Conference on Retroviruses and Opportunistic Infections (CROI)

Conference on Retroviruses and Opportunistic Infections (CROI)

February 24, 2015
1 min read

N'Galy-Mann Lecture highlights history, future of ART

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SEATTLE — The history of certain drugs, the debate over earlier treatment and the need for more people to be on treatment were the topics of the N’Galy-Mann Lecture presented here at CROI 2015.

David A. Cooper, MD, director of the Kirby Institute at the University of New South Wales in Sydney, Australia, delivered the lecture, titled “Antiretroviral Therapy: Past, Present, and Future,” during the opening session. He described the nature of HIV infections and the importance of understanding its pathogenesis and treatment.

Cooper provided an overview of the lessons learned from ART drugs, focusing specifically on Sustiva (efavirenz, Bristol-Myers Squibb), its importance and role in HIV treatment, and how to best optimize the drug’s use. From a global perspective, Cooper speculated on improvements to the universal regimen recommended by WHO.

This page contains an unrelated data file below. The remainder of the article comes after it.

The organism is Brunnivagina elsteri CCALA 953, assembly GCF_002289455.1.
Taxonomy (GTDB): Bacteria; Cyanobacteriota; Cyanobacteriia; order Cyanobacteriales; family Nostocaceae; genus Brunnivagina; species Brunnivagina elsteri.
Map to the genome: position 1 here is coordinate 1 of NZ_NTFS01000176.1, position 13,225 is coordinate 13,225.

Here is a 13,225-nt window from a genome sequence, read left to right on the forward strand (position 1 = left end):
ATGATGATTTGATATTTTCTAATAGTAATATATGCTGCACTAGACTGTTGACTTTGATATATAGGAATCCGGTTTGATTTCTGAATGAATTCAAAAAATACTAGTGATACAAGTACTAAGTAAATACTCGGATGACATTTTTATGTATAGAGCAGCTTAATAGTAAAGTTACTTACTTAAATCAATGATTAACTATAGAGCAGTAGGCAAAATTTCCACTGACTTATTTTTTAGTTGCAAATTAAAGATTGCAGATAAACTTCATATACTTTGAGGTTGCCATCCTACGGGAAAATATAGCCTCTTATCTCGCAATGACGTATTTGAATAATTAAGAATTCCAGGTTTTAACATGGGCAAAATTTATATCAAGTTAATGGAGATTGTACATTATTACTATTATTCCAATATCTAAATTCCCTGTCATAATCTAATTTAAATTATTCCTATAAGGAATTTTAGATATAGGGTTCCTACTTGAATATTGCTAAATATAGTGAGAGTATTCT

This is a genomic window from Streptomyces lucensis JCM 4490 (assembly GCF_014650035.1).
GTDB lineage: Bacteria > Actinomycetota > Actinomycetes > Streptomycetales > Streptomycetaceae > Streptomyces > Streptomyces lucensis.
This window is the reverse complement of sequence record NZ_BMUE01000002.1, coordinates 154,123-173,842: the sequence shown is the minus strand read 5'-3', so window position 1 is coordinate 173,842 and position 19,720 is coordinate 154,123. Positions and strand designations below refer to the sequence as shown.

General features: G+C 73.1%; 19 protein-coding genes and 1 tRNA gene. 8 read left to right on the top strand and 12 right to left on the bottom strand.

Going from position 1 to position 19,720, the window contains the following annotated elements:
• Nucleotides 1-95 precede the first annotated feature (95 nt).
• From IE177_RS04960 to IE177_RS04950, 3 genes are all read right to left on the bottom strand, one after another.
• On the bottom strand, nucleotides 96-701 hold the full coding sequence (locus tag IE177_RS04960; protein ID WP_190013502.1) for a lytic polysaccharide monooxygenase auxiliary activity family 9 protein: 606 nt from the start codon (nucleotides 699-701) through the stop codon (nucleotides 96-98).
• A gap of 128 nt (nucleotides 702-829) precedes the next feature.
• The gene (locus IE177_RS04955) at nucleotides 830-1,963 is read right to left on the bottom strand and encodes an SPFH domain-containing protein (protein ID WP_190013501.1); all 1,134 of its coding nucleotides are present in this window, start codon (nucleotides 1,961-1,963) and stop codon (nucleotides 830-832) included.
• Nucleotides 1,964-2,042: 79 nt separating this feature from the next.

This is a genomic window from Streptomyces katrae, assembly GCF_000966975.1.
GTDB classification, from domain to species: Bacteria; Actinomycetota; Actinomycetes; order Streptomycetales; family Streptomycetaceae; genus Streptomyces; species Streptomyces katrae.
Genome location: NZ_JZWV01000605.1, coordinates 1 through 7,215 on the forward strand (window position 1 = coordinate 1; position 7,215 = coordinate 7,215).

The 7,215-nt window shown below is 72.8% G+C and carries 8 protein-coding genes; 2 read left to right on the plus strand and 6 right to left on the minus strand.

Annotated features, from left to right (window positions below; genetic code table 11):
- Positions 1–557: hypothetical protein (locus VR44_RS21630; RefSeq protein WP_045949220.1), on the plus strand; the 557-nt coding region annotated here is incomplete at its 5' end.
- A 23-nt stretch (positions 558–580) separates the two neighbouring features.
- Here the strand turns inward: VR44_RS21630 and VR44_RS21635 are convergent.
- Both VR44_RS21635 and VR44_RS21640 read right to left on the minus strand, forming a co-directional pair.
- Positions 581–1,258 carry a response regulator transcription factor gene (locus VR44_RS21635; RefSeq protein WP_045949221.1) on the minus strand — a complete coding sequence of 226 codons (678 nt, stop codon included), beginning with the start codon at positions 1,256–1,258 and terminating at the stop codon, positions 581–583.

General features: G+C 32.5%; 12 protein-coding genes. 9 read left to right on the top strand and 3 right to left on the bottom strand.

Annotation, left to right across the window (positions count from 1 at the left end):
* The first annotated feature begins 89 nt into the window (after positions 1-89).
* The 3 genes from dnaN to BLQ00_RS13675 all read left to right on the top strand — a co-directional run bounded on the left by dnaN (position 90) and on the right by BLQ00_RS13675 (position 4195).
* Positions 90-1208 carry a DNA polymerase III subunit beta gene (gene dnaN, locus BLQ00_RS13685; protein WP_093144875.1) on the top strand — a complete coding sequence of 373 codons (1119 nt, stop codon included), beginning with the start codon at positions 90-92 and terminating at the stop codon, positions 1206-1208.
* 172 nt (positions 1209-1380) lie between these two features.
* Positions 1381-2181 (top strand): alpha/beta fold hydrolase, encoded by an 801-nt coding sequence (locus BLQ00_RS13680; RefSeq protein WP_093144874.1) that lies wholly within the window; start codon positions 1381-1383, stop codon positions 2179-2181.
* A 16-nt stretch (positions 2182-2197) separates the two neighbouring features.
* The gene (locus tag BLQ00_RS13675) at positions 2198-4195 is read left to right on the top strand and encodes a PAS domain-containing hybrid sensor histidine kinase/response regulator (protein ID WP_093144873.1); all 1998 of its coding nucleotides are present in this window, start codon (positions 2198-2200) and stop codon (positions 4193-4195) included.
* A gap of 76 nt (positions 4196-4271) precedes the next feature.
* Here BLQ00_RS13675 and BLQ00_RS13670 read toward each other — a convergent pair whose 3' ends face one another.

Cooper also discussed the need for strategy trials, particularly for early treatment — a “hotly debated” subject.

“I don’t want to come down on one side or the other as I understand the arguments for both,” Cooper said. “But there are important issues to highlight in terms of the personal benefit of ART for those that don’t have serious immune deficiency vs. the public health benefit of prevention of transmission.”

Lastly, Cooper discussed the global rollout of ART. As of June 2014, 13.6 million people are on ART globally. When measuring by WHO guidelines of starting ART at CD4 counts of less than 500 cells/mm3, this number needs to increase to at least 22 million patients.

“As funding from the PEPFAR and from the Global Fund have flatlined, there is an urgent need to make sure we can achieve the 90-90-90 by 2020 goal set by UNAIDS,” Cooper said. “By 2020, 90% of people with HIV will know they’re infected, 90% of those will be on treatment, and 90% of those will achieve viral suppression.” – by Emily Shafer


Cooper DA. Antiretroviral Therapy: Past, Present, and Future. Presented at: Conference on Retroviruses and Opportunistic Infections; Feb. 23-26, 2015; Seattle.

Disclosure: Cooper reports financial relationships with Gilead Sciences, Merck and ViiV Healthcare.